Generally speaking, heavy metal isn’t happy music – it’s fueled by aggression, anger, frustration, depression, misery; it tends toward an obsession with darkness, violence, and evil; it’s almost always loud, and it’s as often ugly. Those traits are as much a part of why many people don’t like heavy metal as they are a part of why many others do.
But of course, as with any rule, there are exceptions.
Three decades ago, Germany’s Helloween helped define the European power metal scene. Their debut, 1985’s speed metal classic Walls Of Jericho, was as melodic as it was furious, aggressive by virtue of velocity versus ferocity, taking cues from the NWOBHM and the burgeoning thrash scene. By the time of Jericho’s two-part follow-up, the iconic Keeper Of The Seven Keys, Helloween had perfected a form of metal that was upbeat, pompous, epic, with instantly memorable melodies and soaring choruses atop neoclassical riffs. The band was unabashedly silly at times, and with that tongue-in-cheek humor and that penchant for sing-along melody, Helloween’s metal was fun. And they were fun because they were having fun, and they made you happy because they sounded happy.
Of course, that was twenty-five years ago. Helloween has had its share of stumbles in the interim, for sure – Pink Bubbles Go Ape was as confounding as its title, and Chameleon changed colors like its namesake, camouflaging the band’s skill in the shifting misdirection of what amounted to a haphazardly compiled collection of each then-member’s solo efforts. Kiske went out; Deris came in; and though the band hasn’t since equaled the brilliance of Walls or the genre-defining level of Keepers, the Deris era has been remarkably consistent. (The 25th anniversary collection Unarmed is the exception to that rule – the re-recordings of Helloween classics contained therein are best left forgotten.)
Coming off duelling greatness in 2007’s Gambling With The Devil and 2010’s 7 Sinners, this latest incarnation of Helloween is on a roll. Neither of those discs shook up the established formula too much, but both were exceptionally solid reminders that these old dogs haven’t learned new tricks, just refined the ones they helped develop. Though it’s a bit of a qualitative step down from 7 Sinners, Straight Out Of Hell is still very much a damn good modern Helloween album, through and through. All the touchstones are here, and they’re each expertly crafted. Nothing is outside the box – Helloween‘s days of breaking ground appear to be behind them – but when happy metal is done this well, only the staunchest of critics is really concerned with innovation.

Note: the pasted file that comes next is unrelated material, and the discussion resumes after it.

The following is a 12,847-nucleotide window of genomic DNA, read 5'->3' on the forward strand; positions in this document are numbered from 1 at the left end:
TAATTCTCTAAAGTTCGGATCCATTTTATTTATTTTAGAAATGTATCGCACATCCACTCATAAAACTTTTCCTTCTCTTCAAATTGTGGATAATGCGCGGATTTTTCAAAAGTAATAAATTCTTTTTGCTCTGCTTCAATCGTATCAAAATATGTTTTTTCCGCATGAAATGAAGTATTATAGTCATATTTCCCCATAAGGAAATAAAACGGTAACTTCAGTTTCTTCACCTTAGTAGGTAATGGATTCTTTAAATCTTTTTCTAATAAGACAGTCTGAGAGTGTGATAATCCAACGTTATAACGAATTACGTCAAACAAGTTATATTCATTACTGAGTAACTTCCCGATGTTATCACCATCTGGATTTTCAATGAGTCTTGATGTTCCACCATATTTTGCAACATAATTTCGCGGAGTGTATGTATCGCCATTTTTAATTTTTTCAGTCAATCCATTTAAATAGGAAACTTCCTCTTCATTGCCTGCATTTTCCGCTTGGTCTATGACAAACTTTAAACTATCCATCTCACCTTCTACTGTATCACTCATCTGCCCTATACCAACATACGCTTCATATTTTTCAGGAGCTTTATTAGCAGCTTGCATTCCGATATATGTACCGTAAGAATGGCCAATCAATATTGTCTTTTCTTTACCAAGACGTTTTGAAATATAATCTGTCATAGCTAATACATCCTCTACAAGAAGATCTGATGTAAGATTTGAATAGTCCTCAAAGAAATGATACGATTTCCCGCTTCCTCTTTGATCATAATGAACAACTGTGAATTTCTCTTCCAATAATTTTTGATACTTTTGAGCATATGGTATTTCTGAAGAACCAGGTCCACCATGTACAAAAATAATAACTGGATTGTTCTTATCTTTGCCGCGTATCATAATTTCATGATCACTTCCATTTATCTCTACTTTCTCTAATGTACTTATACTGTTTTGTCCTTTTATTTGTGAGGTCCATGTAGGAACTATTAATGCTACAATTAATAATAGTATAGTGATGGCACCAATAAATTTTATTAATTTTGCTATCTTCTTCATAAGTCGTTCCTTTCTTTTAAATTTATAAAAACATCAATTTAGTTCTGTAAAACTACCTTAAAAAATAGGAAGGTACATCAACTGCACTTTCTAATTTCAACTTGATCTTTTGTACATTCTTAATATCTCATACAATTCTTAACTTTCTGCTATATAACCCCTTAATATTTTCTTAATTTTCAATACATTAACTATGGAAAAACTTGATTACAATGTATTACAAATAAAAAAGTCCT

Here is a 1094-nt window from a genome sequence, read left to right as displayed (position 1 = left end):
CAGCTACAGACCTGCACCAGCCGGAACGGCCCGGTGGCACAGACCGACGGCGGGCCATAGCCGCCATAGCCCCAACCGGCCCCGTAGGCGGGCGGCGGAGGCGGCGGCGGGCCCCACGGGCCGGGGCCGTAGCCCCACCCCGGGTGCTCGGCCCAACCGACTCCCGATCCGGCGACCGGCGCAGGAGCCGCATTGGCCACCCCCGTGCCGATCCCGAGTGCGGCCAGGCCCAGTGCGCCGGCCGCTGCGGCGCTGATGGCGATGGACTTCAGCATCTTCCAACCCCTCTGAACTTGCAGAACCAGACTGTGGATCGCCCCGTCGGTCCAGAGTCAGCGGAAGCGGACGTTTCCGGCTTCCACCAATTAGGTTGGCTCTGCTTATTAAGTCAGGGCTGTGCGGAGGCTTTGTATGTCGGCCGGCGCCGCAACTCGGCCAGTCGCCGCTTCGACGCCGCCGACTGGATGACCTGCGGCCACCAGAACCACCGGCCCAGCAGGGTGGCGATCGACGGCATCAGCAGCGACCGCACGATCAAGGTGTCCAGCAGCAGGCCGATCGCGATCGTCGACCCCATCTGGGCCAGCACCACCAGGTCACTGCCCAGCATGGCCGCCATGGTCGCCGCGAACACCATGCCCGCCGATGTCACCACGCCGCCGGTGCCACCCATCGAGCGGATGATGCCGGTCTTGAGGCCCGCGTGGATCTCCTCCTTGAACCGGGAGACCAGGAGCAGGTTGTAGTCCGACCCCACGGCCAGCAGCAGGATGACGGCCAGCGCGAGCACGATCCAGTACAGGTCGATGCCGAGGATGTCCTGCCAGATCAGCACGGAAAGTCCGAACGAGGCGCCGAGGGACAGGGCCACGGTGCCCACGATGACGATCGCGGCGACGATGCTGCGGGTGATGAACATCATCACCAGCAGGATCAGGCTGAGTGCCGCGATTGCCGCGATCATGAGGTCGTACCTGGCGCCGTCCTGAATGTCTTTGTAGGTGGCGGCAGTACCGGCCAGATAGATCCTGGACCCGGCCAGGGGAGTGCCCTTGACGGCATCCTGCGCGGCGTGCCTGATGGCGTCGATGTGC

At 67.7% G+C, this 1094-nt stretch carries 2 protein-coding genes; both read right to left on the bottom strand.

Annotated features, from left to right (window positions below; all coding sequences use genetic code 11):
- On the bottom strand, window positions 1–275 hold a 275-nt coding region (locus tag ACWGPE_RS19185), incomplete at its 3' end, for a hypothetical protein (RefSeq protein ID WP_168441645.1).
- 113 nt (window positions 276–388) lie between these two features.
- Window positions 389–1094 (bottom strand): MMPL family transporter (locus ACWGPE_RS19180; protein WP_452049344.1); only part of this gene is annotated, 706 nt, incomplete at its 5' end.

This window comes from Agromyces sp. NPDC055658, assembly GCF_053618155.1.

Straight Out Of Hell opens strong with the epic and near-perfect “Nabataea,” one of the best Helloween songs of the Andi era, just pure speed-metal pomp, done absolutely brilliantly. Keyboards duel with the guitars; Deris soars and snarls; the track ebbs and flows; the whole thing is exactly what Helloween does best, seven minutes of pure power metal glory. From there, Straight Out Of Hell remains mostly strong, with a few low marks – still, “World At War,” “Burning Sun,” “Live Now!”, “Make Fire Catch The Fly,” and “Straight Out Of Hell” are all great Helloween tunes, just great straight-ahead metal. “Wanna Be God” is a bit goofy, but still rocks, and both “Far From The Stars” and “Wating For The Thunder” are the kind of sing-along melodic numbers that power metal detractors point to as “lame,” when, in fact, they aren’t – they’re just catchy as all hell, fun-as-anything happy metal, guaranteed to put a smile on your face.
Still, there are some hurdles to overcome: The power ballad “Hold Me In Your Arms” could be drug out behind the proverbial barn and shot and no one would care at all. It’s just a mediocre example of a power metal ballad, nothing special and mostly dull, and only the fact that Helloween is as professional as it is makes it remotely tolerable. Further, with its chorus comprised mostly of the likes of “You’re an asshole… you motherfucker,” the subtly titled “Asshole” comes off equally as juvenile as it is admittedly (kind of) enjoyable in its vindictive stupidity.
Nevertheless, though it struggles in a few places, Straight Out Of Hell still rocks like…. well, like a bat straight out of hell. It’s not perfect, that much is true, but it’s the work of a band that knows its skill set, and works brilliantly within that. Helloween rocks – they know it; I know it; and you should know it, too. This disc is another in their recent line of successes, perhaps not quite as excellent as Gambling With The Devil and 7 Sinners, but nevertheless, absolutely worth investigating by anyone with the slightest penchant for melodic metal goodness, because this band does power metal better than almost any other. And this is further proof of that, and that makes me happy, without exception.